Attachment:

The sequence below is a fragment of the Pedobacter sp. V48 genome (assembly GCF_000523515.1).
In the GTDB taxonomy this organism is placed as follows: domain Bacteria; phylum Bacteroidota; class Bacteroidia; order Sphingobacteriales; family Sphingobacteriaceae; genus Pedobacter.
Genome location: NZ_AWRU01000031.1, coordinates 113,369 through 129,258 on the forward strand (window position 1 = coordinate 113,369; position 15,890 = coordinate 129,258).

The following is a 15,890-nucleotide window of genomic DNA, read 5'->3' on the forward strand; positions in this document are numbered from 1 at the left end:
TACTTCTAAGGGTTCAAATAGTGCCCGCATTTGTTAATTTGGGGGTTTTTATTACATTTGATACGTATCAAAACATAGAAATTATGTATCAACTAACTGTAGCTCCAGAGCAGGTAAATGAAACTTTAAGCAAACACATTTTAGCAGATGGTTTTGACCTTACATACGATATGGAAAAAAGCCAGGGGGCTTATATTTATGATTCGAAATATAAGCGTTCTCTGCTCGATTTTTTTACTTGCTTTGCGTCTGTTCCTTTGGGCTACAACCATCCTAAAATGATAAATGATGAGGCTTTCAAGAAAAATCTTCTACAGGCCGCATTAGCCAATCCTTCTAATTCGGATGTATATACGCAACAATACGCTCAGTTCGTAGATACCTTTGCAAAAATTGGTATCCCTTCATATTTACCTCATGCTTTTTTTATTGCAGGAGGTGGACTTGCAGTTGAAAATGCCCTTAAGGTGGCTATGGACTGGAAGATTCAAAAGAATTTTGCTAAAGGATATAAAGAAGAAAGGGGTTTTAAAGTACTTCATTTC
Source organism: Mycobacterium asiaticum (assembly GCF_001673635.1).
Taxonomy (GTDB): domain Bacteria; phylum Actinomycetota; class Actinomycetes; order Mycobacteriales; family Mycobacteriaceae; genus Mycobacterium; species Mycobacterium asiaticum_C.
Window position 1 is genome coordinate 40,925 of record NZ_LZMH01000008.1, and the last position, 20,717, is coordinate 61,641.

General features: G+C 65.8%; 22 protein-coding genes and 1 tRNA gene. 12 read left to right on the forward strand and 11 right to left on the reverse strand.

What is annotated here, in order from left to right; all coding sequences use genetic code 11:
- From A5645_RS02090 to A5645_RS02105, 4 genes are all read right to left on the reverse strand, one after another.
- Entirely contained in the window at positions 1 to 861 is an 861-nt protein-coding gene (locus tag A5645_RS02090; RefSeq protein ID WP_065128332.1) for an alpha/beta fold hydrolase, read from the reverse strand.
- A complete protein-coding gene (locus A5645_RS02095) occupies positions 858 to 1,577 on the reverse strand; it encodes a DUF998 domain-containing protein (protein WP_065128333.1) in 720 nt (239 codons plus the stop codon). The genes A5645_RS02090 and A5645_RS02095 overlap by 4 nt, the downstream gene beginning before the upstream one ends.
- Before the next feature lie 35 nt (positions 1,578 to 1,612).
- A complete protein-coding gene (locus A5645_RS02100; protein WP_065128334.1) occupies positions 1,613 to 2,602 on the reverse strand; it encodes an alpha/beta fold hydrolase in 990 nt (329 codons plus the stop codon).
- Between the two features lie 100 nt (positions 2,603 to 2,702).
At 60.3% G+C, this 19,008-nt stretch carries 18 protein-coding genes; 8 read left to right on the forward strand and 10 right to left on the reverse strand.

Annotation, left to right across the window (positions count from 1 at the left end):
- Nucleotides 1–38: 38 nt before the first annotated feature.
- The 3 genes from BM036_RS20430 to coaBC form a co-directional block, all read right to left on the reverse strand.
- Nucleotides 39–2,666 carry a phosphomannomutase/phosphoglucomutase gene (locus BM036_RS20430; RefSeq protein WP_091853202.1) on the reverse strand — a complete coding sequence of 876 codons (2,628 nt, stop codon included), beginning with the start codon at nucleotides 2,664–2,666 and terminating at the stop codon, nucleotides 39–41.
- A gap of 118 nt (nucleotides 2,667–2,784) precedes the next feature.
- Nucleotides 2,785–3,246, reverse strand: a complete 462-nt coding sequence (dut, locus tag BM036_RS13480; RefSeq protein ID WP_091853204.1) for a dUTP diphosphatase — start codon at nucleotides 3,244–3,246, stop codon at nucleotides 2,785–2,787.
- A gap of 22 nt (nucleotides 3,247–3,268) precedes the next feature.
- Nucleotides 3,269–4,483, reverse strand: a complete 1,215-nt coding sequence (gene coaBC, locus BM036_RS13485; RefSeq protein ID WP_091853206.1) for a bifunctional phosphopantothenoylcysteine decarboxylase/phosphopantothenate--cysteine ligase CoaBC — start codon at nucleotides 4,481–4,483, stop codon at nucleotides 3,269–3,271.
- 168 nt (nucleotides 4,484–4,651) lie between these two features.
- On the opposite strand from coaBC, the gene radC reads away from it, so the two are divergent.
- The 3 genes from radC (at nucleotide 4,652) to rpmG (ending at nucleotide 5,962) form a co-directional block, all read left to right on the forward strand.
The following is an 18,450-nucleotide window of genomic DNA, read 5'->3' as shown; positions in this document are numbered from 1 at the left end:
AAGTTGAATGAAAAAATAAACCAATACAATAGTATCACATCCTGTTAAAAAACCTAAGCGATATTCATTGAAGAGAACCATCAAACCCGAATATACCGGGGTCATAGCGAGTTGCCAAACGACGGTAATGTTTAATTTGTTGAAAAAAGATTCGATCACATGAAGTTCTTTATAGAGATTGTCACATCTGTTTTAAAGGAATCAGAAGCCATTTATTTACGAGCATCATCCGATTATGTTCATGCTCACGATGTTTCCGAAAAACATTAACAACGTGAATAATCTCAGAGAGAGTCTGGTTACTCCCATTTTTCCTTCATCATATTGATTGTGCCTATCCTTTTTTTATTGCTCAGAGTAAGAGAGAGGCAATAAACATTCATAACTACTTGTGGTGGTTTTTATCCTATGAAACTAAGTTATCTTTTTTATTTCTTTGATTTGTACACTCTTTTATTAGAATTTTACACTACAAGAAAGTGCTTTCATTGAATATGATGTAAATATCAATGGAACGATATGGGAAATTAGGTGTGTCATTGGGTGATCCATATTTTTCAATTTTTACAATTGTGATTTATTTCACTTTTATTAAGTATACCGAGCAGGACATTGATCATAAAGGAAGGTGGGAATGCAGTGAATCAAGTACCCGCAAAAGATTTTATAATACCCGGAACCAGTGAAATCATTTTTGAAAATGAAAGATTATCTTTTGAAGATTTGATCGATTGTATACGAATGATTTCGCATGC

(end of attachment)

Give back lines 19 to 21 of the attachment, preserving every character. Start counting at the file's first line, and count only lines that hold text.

- Nucleotides 1–38: 38 nt before the first annotated feature.
- The 3 genes from BM036_RS20430 to coaBC form a co-directional block, all read right to left on the reverse strand.
- Nucleotides 39–2,666 carry a phosphomannomutase/phosphoglucomutase gene (locus BM036_RS20430; RefSeq protein WP_091853202.1) on the reverse strand — a complete coding sequence of 876 codons (2,628 nt, stop codon included), beginning with the start codon at nucleotides 2,664–2,666 and terminating at the stop codon, nucleotides 39–41.